It’s hardly surprising that people are asking this question and that Christians are not always confident in the answer.
Over the years of the 20th century, and particularly in the period following the Second World War, churches and church leaders were increasingly encouraged by society to go back into their buildings and address topics such as faith and prayer, bible reading and personal piety - but they were heavily discouraged from meddling in politics. That movement was actually often echoed by the church itself, as leaders seems to feel that it wasn't a Christian's job to comment on those things - our job was basically to deal with issues of personal spirituality, not issues of national and international significance, particularly not politics and economics.
So those two streams, one outside and one inside the church, coalesced together for a period of church life towards the end of the 20th century that saw an absence in the church of a prophetic voice. If you’re not sure what the word prophetic means in this context, it is the capacity of the church to speak truth to power with the authority of Christ. And that's been our calling since the foundation of Christianity 2000 years ago.
However there's been a sense in which we've neglected that calling. It's been easier to focus on internal, personal piety concerns. It’s much riskier to address questions of politics, economics, morality, education and so on. The regular diet of most of us, if we go to church at all, has centred on the personal and the spiritual, a little bit about the family and marriage, perhaps, not much on the world of work, and almost nothing on the world of economics and politics.
I passionately believe that this has been a mistake for the Christian church and that as we have abandoned the public square and been pushed back into the ghettos of the churches, we are reaping a perceived sense of irrelevance in contemporary society. What on earth have we got to say about the issues that face our world at the moment, such as migration, violence, fake news, poverty, climate change, etc?
It is a tragedy of enormous proportion that we haven't allowed the Bible to speak to the cosmic issues of the day. Because a simple reading of the text of the Old and New Testament invites us into a world of ethnic cleansing, of violence, of sexual and racial prejudice, of a whole range of issues that we're grappling with every day in our lives. And my appeal is that we must not view the world simply through the lens of the media as it's presented to us, whether that's social media, or the print media, the internet or the television. We have a duty as women and men, at the beginning of the 21st century, to be saying to one another, 'what is real?' and for Christians to say, 'we believe that the Bible has eternal things to say, not simply historical references to make.’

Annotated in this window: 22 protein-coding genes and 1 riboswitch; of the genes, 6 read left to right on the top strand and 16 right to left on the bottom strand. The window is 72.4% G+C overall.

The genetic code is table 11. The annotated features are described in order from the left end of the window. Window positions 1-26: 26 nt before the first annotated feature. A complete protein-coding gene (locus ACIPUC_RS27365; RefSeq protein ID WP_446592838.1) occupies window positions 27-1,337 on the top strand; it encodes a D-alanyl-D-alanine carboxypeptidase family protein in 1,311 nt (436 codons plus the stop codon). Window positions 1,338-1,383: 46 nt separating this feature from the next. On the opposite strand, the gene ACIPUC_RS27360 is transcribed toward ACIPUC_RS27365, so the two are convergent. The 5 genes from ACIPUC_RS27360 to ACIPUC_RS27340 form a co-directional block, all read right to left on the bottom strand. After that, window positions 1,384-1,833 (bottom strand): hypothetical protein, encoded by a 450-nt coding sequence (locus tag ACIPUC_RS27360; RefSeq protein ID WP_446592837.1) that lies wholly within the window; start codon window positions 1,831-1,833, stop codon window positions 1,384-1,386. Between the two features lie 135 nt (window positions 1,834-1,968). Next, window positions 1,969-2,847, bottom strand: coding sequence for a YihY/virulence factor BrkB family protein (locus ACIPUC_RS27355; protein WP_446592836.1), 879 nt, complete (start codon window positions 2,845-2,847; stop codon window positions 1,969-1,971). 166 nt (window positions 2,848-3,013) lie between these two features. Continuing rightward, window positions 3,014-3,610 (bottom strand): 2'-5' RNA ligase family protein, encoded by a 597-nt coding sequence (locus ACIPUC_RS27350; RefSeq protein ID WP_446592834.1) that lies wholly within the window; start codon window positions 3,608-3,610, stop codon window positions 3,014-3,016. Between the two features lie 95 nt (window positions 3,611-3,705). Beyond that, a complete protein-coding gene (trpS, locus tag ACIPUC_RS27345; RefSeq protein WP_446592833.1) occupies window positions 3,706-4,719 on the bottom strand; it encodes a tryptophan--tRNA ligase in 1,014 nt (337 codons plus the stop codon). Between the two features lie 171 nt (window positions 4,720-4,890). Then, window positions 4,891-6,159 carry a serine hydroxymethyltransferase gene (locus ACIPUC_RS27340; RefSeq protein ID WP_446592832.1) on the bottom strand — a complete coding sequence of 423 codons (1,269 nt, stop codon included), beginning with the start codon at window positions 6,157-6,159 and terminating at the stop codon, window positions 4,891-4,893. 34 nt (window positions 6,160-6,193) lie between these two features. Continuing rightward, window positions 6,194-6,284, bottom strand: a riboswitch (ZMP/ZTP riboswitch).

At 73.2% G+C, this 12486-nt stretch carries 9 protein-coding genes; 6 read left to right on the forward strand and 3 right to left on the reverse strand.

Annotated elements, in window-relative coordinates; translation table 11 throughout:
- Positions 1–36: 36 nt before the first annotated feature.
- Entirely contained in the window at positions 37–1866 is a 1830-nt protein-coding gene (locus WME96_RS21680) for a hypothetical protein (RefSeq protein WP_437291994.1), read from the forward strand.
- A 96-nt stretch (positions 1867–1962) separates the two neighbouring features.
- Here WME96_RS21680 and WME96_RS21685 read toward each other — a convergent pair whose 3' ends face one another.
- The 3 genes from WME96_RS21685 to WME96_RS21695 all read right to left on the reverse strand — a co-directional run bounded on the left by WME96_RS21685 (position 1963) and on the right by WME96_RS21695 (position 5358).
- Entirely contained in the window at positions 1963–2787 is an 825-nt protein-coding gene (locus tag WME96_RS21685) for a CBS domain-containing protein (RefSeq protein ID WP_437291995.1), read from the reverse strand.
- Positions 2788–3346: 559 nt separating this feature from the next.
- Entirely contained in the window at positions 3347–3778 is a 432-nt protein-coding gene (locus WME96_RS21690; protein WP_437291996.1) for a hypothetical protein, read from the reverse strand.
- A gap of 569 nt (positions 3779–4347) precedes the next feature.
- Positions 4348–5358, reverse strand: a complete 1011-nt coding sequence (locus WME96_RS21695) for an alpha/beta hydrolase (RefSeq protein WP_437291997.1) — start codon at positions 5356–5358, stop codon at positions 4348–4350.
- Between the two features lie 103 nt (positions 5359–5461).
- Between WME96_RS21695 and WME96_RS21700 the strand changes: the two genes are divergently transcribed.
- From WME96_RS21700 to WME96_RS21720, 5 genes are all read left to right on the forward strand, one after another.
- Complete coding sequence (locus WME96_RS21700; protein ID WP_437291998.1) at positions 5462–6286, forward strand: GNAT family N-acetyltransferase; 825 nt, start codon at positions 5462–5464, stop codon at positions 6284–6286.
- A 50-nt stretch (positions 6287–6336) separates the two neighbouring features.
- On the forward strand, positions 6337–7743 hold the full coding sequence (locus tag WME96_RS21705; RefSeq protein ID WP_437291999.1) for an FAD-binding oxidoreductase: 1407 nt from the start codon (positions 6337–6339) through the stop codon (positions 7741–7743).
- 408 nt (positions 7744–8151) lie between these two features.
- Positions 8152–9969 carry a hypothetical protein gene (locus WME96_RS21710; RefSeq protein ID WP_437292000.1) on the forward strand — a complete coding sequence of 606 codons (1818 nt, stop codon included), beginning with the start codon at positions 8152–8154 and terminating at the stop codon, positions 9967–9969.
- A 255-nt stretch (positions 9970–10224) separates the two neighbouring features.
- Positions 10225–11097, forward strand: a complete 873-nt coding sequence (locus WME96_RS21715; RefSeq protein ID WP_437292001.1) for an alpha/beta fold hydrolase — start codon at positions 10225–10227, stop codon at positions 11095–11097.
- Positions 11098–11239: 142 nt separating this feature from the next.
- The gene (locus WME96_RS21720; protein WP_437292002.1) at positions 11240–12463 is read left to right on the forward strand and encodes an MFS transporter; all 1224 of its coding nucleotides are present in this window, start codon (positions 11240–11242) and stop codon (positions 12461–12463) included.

We live in a world that has what CS Lewis described as 'chronological snobbery' - it assumes that the thinking, art, or science of an earlier time is inherently inferior to that of the present; that what is happening now must be right and it must be better than anything that's happened before. But what Christianity claims to be is something not locked in a point of time, the first century, but it claims to be something as permanently relevant as breathing or eating. It claims that the human condition hasn't changed, and that humanity needs to be in line with God's purposes for the planet.
Even if you don't believe in God, the way the Bible ordains human society, the way it advises about the civil contract between various groups is relevant today, and some of the civic teaching and the societal norms that the Bible espouses, particularly in terms of the way it invites us to think about relationships between human beings, are worth exploring and embracing today. And a reminder that the experimentation that is taking place in the social contexts all over our country and the western world are just that: experiments. And so, important as it is to address issues around sexuality, gender and family with kindness, sensitivity and wisdom, we need to understand that we are embracing change without knowing what the long-term effects will be. And the Bible reminds us that there are permanent, indeed it would claim, eternal values, which underlie these relationships.
Of course there are all sorts of difficulties in the Bible. It's absolutely not a book for the fainthearted. The idea that it's somehow accessible to anybody, with no problem, is simply untrue. It is God's Word, however, Christians believe, and it has deep contemporary relevance. And that means that Christians believe that the Bible has something to say about human brokenness and societal fracture. So, Christianity is believed by its followers to say, I am broken as a person and as I am replicated to the six billion on the planet, there are six billion lots of brokenness around.
Many years ago, the London Times as it was then, ran a competition. 'What's wrong with the world?' was the question and essays were invited to answer it. There were lots of replies. The world is corrupt, people in business, lying politicians... it's interesting actually if you read the story. Nothing much changes in terms of what people thought was wrong with the world. However the winner of the essay was a certain GK Chesterton, who wrote saying this: “Dear Sir, I am. Yours sincerely, GK Chesterton.”
Christians profoundly believe that they are broken and that the world is broken and that God in his love for humanity sent the cure for brokenness in his son. He did this so that a personal engagement with the healer of the brokenness would bring personal salvation, and corporate engagement with the healer of the brokenness would bring societal renewal and reform and community health and strength. That is what Christianity claims and that is why I believe that the Bible really does have a lot to say to us now in the 21st Century.